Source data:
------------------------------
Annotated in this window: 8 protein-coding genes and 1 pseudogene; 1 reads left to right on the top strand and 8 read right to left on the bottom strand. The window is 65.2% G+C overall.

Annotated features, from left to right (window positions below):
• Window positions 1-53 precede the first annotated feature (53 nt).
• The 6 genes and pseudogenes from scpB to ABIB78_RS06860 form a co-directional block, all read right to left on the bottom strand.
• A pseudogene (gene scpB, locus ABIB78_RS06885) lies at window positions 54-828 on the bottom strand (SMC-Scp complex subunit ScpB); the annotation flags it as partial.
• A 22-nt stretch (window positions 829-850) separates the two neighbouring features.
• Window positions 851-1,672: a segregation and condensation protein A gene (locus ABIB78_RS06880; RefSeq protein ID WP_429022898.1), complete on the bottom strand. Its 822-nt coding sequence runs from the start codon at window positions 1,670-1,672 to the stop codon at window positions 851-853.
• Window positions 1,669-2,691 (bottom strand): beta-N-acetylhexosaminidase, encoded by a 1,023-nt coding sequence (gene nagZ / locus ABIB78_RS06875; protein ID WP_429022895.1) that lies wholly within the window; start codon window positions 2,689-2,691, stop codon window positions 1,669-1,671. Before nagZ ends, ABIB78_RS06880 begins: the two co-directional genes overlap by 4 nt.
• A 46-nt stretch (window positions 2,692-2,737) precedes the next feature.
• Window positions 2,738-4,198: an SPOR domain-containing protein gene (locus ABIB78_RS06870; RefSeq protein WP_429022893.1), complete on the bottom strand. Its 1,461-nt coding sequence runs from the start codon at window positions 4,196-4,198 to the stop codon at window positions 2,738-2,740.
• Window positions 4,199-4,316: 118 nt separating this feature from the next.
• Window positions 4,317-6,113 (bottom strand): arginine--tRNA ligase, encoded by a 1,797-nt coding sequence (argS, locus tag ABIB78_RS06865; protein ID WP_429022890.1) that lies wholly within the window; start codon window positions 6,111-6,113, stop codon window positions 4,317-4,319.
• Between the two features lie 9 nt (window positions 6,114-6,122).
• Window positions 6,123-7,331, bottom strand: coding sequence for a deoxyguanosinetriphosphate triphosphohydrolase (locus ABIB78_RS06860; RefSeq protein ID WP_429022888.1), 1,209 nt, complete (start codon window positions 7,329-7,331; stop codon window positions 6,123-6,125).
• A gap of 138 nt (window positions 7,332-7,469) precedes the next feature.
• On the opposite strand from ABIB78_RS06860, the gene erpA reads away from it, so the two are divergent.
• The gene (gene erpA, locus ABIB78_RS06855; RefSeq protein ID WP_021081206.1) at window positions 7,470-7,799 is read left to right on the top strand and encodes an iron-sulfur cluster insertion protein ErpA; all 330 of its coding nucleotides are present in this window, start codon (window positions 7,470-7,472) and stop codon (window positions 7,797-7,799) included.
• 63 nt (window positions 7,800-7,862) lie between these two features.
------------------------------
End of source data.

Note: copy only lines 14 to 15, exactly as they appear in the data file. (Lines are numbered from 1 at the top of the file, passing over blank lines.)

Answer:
• Window positions 6,123-7,331, bottom strand: coding sequence for a deoxyguanosinetriphosphate triphosphohydrolase (locus ABIB78_RS06860; RefSeq protein ID WP_429022888.1), 1,209 nt, complete (start codon window positions 7,329-7,331; stop codon window positions 6,123-6,125).
• A gap of 138 nt (window positions 7,332-7,469) precedes the next feature.